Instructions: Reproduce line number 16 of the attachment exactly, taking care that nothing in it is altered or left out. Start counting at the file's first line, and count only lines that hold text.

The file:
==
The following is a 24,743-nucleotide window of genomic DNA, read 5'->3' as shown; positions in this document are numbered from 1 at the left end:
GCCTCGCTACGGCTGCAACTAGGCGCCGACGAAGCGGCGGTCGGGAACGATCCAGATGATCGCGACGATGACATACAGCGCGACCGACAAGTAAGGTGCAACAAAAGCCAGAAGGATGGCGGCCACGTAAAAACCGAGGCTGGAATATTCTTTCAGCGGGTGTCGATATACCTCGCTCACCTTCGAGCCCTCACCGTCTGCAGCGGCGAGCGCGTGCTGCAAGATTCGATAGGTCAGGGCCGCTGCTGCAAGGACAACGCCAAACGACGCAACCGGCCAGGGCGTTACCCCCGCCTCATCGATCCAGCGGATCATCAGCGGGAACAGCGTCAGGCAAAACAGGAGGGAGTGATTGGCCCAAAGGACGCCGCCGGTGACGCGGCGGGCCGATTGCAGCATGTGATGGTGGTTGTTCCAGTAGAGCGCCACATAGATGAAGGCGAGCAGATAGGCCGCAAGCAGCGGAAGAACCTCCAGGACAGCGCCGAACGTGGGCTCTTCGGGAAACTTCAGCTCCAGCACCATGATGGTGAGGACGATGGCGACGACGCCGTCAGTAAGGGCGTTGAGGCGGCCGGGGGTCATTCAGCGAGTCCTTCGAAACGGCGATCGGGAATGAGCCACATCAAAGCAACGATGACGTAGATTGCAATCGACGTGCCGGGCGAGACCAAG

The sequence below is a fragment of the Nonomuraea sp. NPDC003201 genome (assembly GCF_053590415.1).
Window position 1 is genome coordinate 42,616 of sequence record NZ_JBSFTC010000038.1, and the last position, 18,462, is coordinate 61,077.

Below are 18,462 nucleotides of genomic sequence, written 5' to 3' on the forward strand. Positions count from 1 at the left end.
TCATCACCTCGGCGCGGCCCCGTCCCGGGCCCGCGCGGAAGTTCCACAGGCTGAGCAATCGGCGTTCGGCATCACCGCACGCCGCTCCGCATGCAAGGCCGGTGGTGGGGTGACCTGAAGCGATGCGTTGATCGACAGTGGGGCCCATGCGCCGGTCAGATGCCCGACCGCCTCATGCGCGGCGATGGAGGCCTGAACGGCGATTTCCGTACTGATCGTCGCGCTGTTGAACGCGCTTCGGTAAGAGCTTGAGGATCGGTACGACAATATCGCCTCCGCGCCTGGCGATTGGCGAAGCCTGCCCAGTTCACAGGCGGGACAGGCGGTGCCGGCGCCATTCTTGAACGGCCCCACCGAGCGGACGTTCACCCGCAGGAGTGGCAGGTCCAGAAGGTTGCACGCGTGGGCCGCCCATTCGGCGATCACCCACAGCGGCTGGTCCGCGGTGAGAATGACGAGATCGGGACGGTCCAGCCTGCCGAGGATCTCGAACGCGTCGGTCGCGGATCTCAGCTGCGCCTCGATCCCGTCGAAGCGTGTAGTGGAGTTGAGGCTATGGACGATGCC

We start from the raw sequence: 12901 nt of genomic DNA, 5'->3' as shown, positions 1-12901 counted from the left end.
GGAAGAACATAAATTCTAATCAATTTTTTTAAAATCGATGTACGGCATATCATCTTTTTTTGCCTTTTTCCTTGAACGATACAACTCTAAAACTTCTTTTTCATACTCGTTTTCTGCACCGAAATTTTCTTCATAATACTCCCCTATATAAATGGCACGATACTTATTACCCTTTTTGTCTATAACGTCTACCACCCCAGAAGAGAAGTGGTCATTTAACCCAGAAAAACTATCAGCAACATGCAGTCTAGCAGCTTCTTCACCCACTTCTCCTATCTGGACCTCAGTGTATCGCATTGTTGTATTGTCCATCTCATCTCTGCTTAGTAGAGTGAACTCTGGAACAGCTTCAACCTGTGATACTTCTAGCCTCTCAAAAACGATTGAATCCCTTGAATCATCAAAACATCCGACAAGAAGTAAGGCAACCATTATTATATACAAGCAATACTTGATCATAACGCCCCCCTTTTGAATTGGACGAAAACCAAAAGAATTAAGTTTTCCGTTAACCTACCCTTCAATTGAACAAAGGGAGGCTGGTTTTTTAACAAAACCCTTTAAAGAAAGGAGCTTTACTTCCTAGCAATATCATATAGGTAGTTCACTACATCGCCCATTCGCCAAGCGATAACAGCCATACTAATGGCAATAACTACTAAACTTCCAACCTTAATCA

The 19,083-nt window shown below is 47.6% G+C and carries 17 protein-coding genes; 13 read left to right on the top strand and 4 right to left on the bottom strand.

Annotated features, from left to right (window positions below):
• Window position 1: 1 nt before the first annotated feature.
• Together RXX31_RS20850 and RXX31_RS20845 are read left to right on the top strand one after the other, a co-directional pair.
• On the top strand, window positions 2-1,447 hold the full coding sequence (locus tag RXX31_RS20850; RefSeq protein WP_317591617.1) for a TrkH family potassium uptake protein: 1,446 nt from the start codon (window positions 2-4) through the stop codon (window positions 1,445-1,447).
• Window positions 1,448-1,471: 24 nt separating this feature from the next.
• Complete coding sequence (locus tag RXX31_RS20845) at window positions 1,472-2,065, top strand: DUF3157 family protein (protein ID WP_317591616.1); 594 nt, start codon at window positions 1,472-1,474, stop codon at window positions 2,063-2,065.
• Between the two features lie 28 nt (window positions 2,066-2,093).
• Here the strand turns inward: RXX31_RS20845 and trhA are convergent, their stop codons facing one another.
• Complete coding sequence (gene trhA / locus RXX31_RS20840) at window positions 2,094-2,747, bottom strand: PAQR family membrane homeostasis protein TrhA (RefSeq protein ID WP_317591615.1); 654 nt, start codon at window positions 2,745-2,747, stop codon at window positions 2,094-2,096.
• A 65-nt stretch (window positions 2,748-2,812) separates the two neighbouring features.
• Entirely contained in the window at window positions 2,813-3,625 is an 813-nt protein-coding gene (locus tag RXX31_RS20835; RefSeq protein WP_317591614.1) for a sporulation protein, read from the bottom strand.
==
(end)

• Between the two features lie 28 nt (window positions 2,066-2,093).